It’s so rare for me to put a book down without finishing it. I did skip to the end because I assumed there must be a more definitive explanation for why Shannan Martin, author of Falling Free: Rescued from the Life I Always Wanted, decided it was God’s will for her family to sell their dream home in the country and end up in Goshen, Indiana.
The explanation isn’t there. Instead, the author likes to throw out platitudes and Bible verses and hope they make sense. And they almost do, but without concrete examples and explanations, they fall flat. I want explanations and examples, and got preaching and platitudes. Her blog, “Flower Patch Farmgirl” was so lovely. Her beautiful voice doesn’t translate to this book. The premise is there, but the delivery falls short. There is too much missing, too many unanswered questions.
I love what the author stands for; simplifying, follow Jesus, loving and giving. She invests her time and her money in helping others. I just didn’t love this book. I would love to see her blogging again, however.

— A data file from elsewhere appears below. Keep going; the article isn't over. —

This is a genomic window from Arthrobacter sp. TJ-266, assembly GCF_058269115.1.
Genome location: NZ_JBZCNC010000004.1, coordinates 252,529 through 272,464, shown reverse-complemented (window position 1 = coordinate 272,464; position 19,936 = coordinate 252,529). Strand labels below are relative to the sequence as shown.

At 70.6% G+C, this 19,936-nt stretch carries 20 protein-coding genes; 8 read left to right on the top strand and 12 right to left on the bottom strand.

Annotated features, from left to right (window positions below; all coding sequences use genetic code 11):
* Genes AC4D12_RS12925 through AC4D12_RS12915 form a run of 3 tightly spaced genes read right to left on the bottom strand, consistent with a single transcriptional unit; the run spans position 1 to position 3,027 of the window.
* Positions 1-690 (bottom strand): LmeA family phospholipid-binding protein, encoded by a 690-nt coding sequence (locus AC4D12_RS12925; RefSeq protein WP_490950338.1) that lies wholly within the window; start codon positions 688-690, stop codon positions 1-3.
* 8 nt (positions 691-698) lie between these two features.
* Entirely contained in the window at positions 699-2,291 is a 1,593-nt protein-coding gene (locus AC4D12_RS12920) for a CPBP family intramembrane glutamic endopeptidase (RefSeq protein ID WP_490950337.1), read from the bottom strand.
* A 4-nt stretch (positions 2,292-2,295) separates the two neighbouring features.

“A pen coupled with paper can serve as a powerful life tool.”- Maud Purcell
I picked up this book, “Life After” by Kate Ganshert, at the perfect time. Not long ago, I submitted my manuscript for a grief journal that will be released by Familius in 2018, and last week I completed coursework towards grief counseling certification. In her wonderful book, Ganshert delves into both topics; journaling and grief.
In order to complete my book proposal, I did extensive research regarding the healing qualities of expressive writing. A writer by trade, I’d naturally turned to journaling and writing as a form of therapy after David died. I was so intrigued by James Pennebaker’s research and the idea of expressive writing as a tool for healing, that I designed an expressive writing workshop to present at the grief event I coordinated in October. I’m tweaking that workshop to fit a writing workshop and a community college class this summer.
Autumn Manning calls her journal Maude, and she is dealing with survivor’s guilt, a very real facet of grieving. Manning is the sole survivor of a train bomb that killed 22 people. Her grief is complicated by her obsession with the victims and their families. The fact that a young girl whose mother died that day keeps writing her letters only adds to the plotline.
I loved this author’s style of writing and couldn’t put this book down until I finished it. The journal entries in between chapters really added to the storyline.
I’m adding Ganshert’s other books to my to-read pile. You can read more about the author HERE.